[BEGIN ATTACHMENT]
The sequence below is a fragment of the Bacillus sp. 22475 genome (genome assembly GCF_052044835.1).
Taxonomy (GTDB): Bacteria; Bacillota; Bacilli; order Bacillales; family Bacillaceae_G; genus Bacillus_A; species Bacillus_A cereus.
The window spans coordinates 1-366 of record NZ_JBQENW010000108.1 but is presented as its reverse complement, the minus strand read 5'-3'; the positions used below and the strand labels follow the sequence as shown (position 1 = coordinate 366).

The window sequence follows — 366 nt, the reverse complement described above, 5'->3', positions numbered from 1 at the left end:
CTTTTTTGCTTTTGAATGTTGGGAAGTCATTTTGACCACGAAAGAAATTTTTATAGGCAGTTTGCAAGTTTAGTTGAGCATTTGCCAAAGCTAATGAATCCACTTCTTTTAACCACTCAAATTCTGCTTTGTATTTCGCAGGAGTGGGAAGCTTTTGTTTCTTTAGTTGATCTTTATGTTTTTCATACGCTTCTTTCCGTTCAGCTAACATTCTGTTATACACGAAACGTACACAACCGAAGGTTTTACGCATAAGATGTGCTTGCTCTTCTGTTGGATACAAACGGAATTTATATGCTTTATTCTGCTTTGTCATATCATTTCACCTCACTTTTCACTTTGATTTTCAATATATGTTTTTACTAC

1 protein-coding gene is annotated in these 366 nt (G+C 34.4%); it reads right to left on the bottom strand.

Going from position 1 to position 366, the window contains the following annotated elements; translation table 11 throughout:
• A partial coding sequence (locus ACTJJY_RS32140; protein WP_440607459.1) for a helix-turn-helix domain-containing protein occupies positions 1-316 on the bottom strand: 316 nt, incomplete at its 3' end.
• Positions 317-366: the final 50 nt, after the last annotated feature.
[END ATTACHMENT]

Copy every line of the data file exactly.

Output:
The sequence below is a fragment of the Bacillus sp. 22475 genome (genome assembly GCF_052044835.1).
Taxonomy (GTDB): Bacteria; Bacillota; Bacilli; order Bacillales; family Bacillaceae_G; genus Bacillus_A; species Bacillus_A cereus.
The window spans coordinates 1-366 of record NZ_JBQENW010000108.1 but is presented as its reverse complement, the minus strand read 5'-3'; the positions used below and the strand labels follow the sequence as shown (position 1 = coordinate 366).

The window sequence follows — 366 nt, the reverse complement described above, 5'->3', positions numbered from 1 at the left end:
CTTTTTTGCTTTTGAATGTTGGGAAGTCATTTTGACCACGAAAGAAATTTTTATAGGCAGTTTGCAAGTTTAGTTGAGCATTTGCCAAAGCTAATGAATCCACTTCTTTTAACCACTCAAATTCTGCTTTGTATTTCGCAGGAGTGGGAAGCTTTTGTTTCTTTAGTTGATCTTTATGTTTTTCATACGCTTCTTTCCGTTCAGCTAACATTCTGTTATACACGAAACGTACACAACCGAAGGTTTTACGCATAAGATGTGCTTGCTCTTCTGTTGGATACAAACGGAATTTATATGCTTTATTCTGCTTTGTCATATCATTTCACCTCACTTTTCACTTTGATTTTCAATATATGTTTTTACTAC

1 protein-coding gene is annotated in these 366 nt (G+C 34.4%); it reads right to left on the bottom strand.

Going from position 1 to position 366, the window contains the following annotated elements; translation table 11 throughout:
• A partial coding sequence (locus ACTJJY_RS32140; protein WP_440607459.1) for a helix-turn-helix domain-containing protein occupies positions 1-316 on the bottom strand: 316 nt, incomplete at its 3' end.
• Positions 317-366: the final 50 nt, after the last annotated feature.